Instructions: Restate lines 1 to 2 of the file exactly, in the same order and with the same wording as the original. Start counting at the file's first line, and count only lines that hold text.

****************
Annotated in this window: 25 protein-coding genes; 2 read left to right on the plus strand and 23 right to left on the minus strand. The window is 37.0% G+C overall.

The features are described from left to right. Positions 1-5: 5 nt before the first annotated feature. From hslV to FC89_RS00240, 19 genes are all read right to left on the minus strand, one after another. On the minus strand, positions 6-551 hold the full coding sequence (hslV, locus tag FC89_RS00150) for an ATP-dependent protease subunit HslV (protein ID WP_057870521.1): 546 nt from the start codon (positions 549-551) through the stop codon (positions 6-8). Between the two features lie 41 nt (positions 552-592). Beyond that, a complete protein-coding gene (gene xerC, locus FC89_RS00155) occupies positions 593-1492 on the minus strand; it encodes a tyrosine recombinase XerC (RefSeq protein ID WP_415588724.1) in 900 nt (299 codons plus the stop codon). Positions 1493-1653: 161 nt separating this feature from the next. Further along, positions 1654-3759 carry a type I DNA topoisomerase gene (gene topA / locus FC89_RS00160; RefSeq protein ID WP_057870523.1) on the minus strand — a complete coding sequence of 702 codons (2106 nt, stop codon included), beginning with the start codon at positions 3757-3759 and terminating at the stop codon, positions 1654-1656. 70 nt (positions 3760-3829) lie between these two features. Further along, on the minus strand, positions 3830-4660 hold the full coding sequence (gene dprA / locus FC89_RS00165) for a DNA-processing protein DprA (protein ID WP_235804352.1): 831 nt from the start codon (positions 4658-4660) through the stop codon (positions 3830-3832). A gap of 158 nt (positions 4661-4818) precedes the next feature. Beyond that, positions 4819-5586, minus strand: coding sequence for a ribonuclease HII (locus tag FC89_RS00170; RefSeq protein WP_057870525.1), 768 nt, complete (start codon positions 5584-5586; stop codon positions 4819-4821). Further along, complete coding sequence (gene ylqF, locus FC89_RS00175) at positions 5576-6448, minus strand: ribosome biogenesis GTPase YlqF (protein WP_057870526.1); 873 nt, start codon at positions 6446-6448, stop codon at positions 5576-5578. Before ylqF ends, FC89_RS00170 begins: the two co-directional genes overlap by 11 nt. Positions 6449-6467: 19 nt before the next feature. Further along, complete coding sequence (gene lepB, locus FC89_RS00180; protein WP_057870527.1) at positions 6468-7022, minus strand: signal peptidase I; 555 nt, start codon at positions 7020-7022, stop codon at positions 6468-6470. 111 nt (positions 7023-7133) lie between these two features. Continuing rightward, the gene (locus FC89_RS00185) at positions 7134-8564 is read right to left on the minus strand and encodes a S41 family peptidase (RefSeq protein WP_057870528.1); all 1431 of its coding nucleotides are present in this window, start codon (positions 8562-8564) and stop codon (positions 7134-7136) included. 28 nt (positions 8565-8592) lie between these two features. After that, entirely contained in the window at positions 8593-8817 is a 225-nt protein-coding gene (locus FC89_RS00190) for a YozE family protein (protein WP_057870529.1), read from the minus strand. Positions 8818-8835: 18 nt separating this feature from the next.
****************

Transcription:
Annotated in this window: 25 protein-coding genes; 2 read left to right on the plus strand and 23 right to left on the minus strand. The window is 37.0% G+C overall.

The features are described from left to right. Positions 1-5: 5 nt before the first annotated feature. From hslV to FC89_RS00240, 19 genes are all read right to left on the minus strand, one after another. On the minus strand, positions 6-551 hold the full coding sequence (hslV, locus tag FC89_RS00150) for an ATP-dependent protease subunit HslV (protein ID WP_057870521.1): 546 nt from the start codon (positions 549-551) through the stop codon (positions 6-8). Between the two features lie 41 nt (positions 552-592). Beyond that, a complete protein-coding gene (gene xerC, locus FC89_RS00155) occupies positions 593-1492 on the minus strand; it encodes a tyrosine recombinase XerC (RefSeq protein ID WP_415588724.1) in 900 nt (299 codons plus the stop codon). Positions 1493-1653: 161 nt separating this feature from the next. Further along, positions 1654-3759 carry a type I DNA topoisomerase gene (gene topA / locus FC89_RS00160; RefSeq protein ID WP_057870523.1) on the minus strand — a complete coding sequence of 702 codons (2106 nt, stop codon included), beginning with the start codon at positions 3757-3759 and terminating at the stop codon, positions 1654-1656. 70 nt (positions 3760-3829) lie between these two features. Further along, on the minus strand, positions 3830-4660 hold the full coding sequence (gene dprA / locus FC89_RS00165) for a DNA-processing protein DprA (protein ID WP_235804352.1): 831 nt from the start codon (positions 4658-4660) through the stop codon (positions 3830-3832). A gap of 158 nt (positions 4661-4818) precedes the next feature. Beyond that, positions 4819-5586, minus strand: coding sequence for a ribonuclease HII (locus tag FC89_RS00170; RefSeq protein WP_057870525.1), 768 nt, complete (start codon positions 5584-5586; stop codon positions 4819-4821). Further along, complete coding sequence (gene ylqF, locus FC89_RS00175) at positions 5576-6448, minus strand: ribosome biogenesis GTPase YlqF (protein WP_057870526.1); 873 nt, start codon at positions 6446-6448, stop codon at positions 5576-5578. Before ylqF ends, FC89_RS00170 begins: the two co-directional genes overlap by 11 nt. Positions 6449-6467: 19 nt before the next feature. Further along, complete coding sequence (gene lepB, locus FC89_RS00180; protein WP_057870527.1) at positions 6468-7022, minus strand: signal peptidase I; 555 nt, start codon at positions 7020-7022, stop codon at positions 6468-6470. 111 nt (positions 7023-7133) lie between these two features. Continuing rightward, the gene (locus FC89_RS00185) at positions 7134-8564 is read right to left on the minus strand and encodes a S41 family peptidase (RefSeq protein WP_057870528.1); all 1431 of its coding nucleotides are present in this window, start codon (positions 8562-8564) and stop codon (positions 7134-7136) included. 28 nt (positions 8565-8592) lie between these two features. After that, entirely contained in the window at positions 8593-8817 is a 225-nt protein-coding gene (locus FC89_RS00190) for a YozE family protein (protein WP_057870529.1), read from the minus strand. Positions 8818-8835: 18 nt separating this feature from the next.